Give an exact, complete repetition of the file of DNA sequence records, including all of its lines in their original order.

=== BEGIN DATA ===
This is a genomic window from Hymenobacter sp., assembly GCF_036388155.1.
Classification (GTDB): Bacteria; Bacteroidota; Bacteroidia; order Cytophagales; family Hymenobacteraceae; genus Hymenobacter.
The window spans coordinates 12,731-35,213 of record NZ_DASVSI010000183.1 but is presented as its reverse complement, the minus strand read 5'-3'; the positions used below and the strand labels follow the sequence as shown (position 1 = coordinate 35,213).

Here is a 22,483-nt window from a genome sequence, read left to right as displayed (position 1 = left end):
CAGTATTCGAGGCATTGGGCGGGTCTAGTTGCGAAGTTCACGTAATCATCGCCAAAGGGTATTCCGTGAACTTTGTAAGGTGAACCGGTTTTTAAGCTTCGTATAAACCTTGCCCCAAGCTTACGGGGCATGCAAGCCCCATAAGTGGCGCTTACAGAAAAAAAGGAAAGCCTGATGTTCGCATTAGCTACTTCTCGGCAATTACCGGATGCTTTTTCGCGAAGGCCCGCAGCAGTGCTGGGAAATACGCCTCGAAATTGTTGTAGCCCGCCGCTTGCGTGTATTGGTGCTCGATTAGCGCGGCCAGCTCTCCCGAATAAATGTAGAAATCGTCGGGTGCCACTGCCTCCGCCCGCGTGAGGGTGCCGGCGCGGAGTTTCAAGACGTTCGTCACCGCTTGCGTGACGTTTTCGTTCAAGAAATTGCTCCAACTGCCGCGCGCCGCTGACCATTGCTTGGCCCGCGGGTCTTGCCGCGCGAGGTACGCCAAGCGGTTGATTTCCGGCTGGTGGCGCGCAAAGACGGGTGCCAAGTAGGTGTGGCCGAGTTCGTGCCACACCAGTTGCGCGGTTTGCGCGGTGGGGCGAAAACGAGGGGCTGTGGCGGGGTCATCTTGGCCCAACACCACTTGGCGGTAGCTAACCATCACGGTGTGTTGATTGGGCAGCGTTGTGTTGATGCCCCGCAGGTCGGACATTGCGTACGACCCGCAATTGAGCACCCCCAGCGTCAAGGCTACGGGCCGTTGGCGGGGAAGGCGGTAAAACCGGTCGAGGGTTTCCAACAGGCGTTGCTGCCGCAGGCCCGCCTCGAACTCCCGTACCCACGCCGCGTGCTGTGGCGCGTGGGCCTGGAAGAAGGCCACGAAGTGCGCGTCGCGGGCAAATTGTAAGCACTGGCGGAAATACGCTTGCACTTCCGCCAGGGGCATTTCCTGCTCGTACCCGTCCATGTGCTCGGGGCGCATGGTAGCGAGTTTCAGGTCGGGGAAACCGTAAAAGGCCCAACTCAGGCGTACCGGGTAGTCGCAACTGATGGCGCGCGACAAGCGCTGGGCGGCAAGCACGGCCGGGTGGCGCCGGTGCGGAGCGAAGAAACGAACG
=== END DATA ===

This is a genomic window from Hymenobacter sp., assembly GCF_036388155.1.
Classification (GTDB): Bacteria; Bacteroidota; Bacteroidia; order Cytophagales; family Hymenobacteraceae; genus Hymenobacter.
The window spans coordinates 12,731-35,213 of record NZ_DASVSI010000183.1 but is presented as its reverse complement, the minus strand read 5'-3'; the positions used below and the strand labels follow the sequence as shown (position 1 = coordinate 35,213).

Here is a 22,483-nt window from a genome sequence, read left to right as displayed (position 1 = left end):
CAGTATTCGAGGCATTGGGCGGGTCTAGTTGCGAAGTTCACGTAATCATCGCCAAAGGGTATTCCGTGAACTTTGTAAGGTGAACCGGTTTTTAAGCTTCGTATAAACCTTGCCCCAAGCTTACGGGGCATGCAAGCCCCATAAGTGGCGCTTACAGAAAAAAAGGAAAGCCTGATGTTCGCATTAGCTACTTCTCGGCAATTACCGGATGCTTTTTCGCGAAGGCCCGCAGCAGTGCTGGGAAATACGCCTCGAAATTGTTGTAGCCCGCCGCTTGCGTGTATTGGTGCTCGATTAGCGCGGCCAGCTCTCCCGAATAAATGTAGAAATCGTCGGGTGCCACTGCCTCCGCCCGCGTGAGGGTGCCGGCGCGGAGTTTCAAGACGTTCGTCACCGCTTGCGTGACGTTTTCGTTCAAGAAATTGCTCCAACTGCCGCGCGCCGCTGACCATTGCTTGGCCCGCGGGTCTTGCCGCGCGAGGTACGCCAAGCGGTTGATTTCCGGCTGGTGGCGCGCAAAGACGGGTGCCAAGTAGGTGTGGCCGAGTTCGTGCCACACCAGTTGCGCGGTTTGCGCGGTGGGGCGAAAACGAGGGGCTGTGGCGGGGTCATCTTGGCCCAACACCACTTGGCGGTAGCTAACCATCACGGTGTGTTGATTGGGCAGCGTTGTGTTGATGCCCCGCAGGTCGGACATTGCGTACGACCCGCAATTGAGCACCCCCAGCGTCAAGGCTACGGGCCGTTGGCGGGGAAGGCGGTAAAACCGGTCGAGGGTTTCCAACAGGCGTTGCTGCCGCAGGCCCGCCTCGAACTCCCGTACCCACGCCGCGTGCTGTGGCGCGTGGGCCTGGAAGAAGGCCACGAAGTGCGCGTCGCGGGCAAATTGTAAGCACTGGCGGAAATACGCTTGCACTTCCGCCAGGGGCATTTCCTGCTCGTACCCGTCCATGTGCTCGGGGCGCATGGTAGCGAGTTTCAGGTCGGGGAAACCGTAAAAGGCCCAACTCAGGCGTACCGGGTAGTCGCAACTGATGGCGCGCGACAAGCGCTGGGCGGCAAGCACGGCCGGGTGGCGCCGGTGCGGAGCGAAGAAACGAACG